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Death And The Spirit World

Death is part of lifeand the plan of salvation. When Adam and Eve were cast out of the Garden of Eden, they became mortal and subject to death. But Latter-day Saints believe that just as our birth was not the beginning, death is not the end. Death is the separation of our spirits from our physical bodies. Upon this separation, our bodies remain upon the earth while our spirits enter what is called the spirit world.

When we die, our spirits leave our bodies, and we go to the next stage of our journey, the spirit world. It is a place of learning, repentance, forgiveness, and becoming where we await the Resurrection.

~ Weatherford T. Clayton, General Authority Seventy

Death does not change our personality nor our desires for good or evil. The scriptures teach,

Ye cannot say, when ye are brought to that awful crisis, that I will repent, that I will return to my God. For that same spirit which doth possess your bodies at the time that ye go out of this life, that same spirit will have power to possess your body in that eternal world .

What Are The Core Tenets Of The Mormon Religion

  • Read the comments of historians, scholars and Mormons on and .
  • Read the comments of historians, scholars and Mormons on and the .
  • Read the comments of historians, scholars and Mormons on .

Many of the central concepts of the Mormon religion are laid out in the Articles of Faith, a 13-point list of the Latter-day Saints’ most important beliefs.

These key elements of the faith include belief in God the Father, his Son Jesus Christ and the Holy Spirit belief in modern prophets and continuing revelation belief that through Christ’s atonement all mankind may be saved by obedience to the laws and ordinances of Christ’s Gospel belief in the importance of repentance and baptism by immersion for the forgiveness of sins and belief in the right of all people to worship God as they please. The Articles of Faith also affirm a belief in the Bible as the word of God, insofar as it is correctly translated, and in the Book of Mormon as an equally important scriptural source.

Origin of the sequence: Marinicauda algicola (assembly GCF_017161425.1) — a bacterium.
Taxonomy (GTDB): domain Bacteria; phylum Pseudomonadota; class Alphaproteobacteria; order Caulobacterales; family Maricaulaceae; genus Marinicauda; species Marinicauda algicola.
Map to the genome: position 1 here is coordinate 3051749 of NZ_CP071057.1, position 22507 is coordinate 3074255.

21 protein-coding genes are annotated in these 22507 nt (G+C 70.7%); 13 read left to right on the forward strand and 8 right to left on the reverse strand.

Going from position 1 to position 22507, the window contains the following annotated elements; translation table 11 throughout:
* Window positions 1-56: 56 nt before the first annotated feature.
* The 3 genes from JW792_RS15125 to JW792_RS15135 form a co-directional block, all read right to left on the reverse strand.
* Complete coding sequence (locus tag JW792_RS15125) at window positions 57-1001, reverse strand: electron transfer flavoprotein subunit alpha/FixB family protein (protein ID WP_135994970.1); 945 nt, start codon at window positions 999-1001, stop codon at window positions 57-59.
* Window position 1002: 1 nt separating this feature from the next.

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Who Are The Mormons And What Do They Believe

The Mormon Church, officially called the Church of Jesus Christ of the Latter Day Saints, was founded in upstate New York by Joseph Smith, who was born on December 23, 1805 in Sharon, Vermont. His parents were poor and migrated to New York about 1816. In Spring, 1820, he underwent internal religious turmoil concerning the state of his own salvation, a wrestling sparked by a religious revival which moved several of his relatives to join the Presbyterian Church. Inclined to Methodism, he sought divine guidance and later claimed to have been visited by two glorious beings God and Jesus who instructed him not to join any established church but to wait for the true Church of Christ which was about to be reestablished.

They escaped to Nauvoo, Illinois. The Mormon community grew to about 20,000. Again, they built a temple, began foreign missionary work in England, and organized their own militia and court. Soon, the climate turned hostile toward the Mormons, partially due to Mormon dissenters who had left the community, and to the practice of polygamy. Joseph and his brother Hyrum were arrested and murdered in the Carthage jail by a mob that included uniformed militia on June 27, 1844.

Like God, humans exist in a previous spirit world. All humans leave their preexistent state in the supernatural world to enter this realm and to grow in knowledge. They then continue self-developing in this world and in the next.